Barry O'Farrell: Abbott's angry retort
The Prime Minister praised the NSW Premier's 'honesty and integrity' and bristled when a journalist asked about 'corruption.'PT3M14S http://www.canberratimes.com.au/action/externalEmbeddedPlayer?id=d-36qus 620 349 April 16, 2014
Prime Minister Tony Abbott has defended Barry O’Farrell as “a man of honour” and expressed confidence that the NSW Premier did not deliberately mislead an anti-corruption hearing.
Mr Abbot hailed Mr O'Farrell's snap resignation as an act of integrity at a media conference in Sydney, where the two leaders had been due to give an announcement of almost $3 billion in roads funding for western Sydney.
Prime Minster Tony Abbott at Liverpool Council Photo: Sasha Woolley
The follow-up announcement to Tuesday’s confirmation of plans for an airport at Badgerys Creek was outshone when Mr O’Farrell revealed he would resign after a handwritten note thanking the head of an Obeid-linked company for a $3000 bottle of wine was tendered to ICAC. On Tuesday O'Farrell had said he had no recollection of receiving such a bottle.
Mr Abbott told reporters in Sydney that Mr O’Farrell had “inadvertently, innocently misled ICAC” on Tuesday, when the Premier denied having received the wine or making a call to thank the sender, Nick Di Girolamo.
"Obviously as we now know he inadvertently, innocently misled ICAC yesterday," Mr Abbott said.
Prime Minster Tony Abbott has defended NSW Premier Barry O'Farrell. Photo: Sasha Woolley
"He has taken the utterly honourable step of resigning as Premier.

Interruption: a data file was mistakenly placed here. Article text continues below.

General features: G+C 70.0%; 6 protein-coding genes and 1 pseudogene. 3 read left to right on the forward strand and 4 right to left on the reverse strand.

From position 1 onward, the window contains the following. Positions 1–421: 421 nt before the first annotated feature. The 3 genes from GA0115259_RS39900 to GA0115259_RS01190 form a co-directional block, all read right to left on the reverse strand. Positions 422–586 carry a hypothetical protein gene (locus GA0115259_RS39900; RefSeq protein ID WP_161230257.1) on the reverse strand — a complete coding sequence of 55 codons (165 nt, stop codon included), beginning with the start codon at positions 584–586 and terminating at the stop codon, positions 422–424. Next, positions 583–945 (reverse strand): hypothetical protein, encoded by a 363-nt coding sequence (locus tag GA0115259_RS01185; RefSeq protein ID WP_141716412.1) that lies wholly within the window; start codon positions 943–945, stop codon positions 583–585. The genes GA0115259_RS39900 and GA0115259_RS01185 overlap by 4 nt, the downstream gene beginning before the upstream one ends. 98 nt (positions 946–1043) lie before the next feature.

"We are seeing an act of integrity, an act of honour, the like of which we have rarely seen in Australian politics."
The Prime Minister said Mr O’Farrell had been “a great servant” of the Liberal Party and the people of NSW, but became agitated when a reporter asked if a state government that was “proving to be corrupt” could deliver infrastructure.
Mr Abbott described the question as an "entirely unjustified smear" and asked the reporter for evidence for her assertion.
"I think you should withdraw that and apologise because there is no evidence whatsoever for that," he said.
The reporter reworded their question, but Mr Abbott was visibly upset by the original question, and said: "We need to have decent standards from the media, if I may say so, as well as decent standards from politicians."
He later ended the press conference before he could answer questions on whether he still had confidence in senator Arthur Sinodinos, the federal assistant treasurer who stepped aside after also appearing at the inquiry.
Mr Abbott said he had “enormous respect and admiration” for Mr O’Farrell, who he believed would be missed as a Liberal leader.
“This is the thing, if you're in public life, you meet lots of people, from time to time people give you things,” he said.
“They might give you ties or pens or a bottle of wine, and sure, a bottle of Grange is pretty special, no doubt about that.
“Given that premiers and other senior politicians have very crowded busy lives, I don't think it is reasonable to expect everything from some years ago to be front of mind.”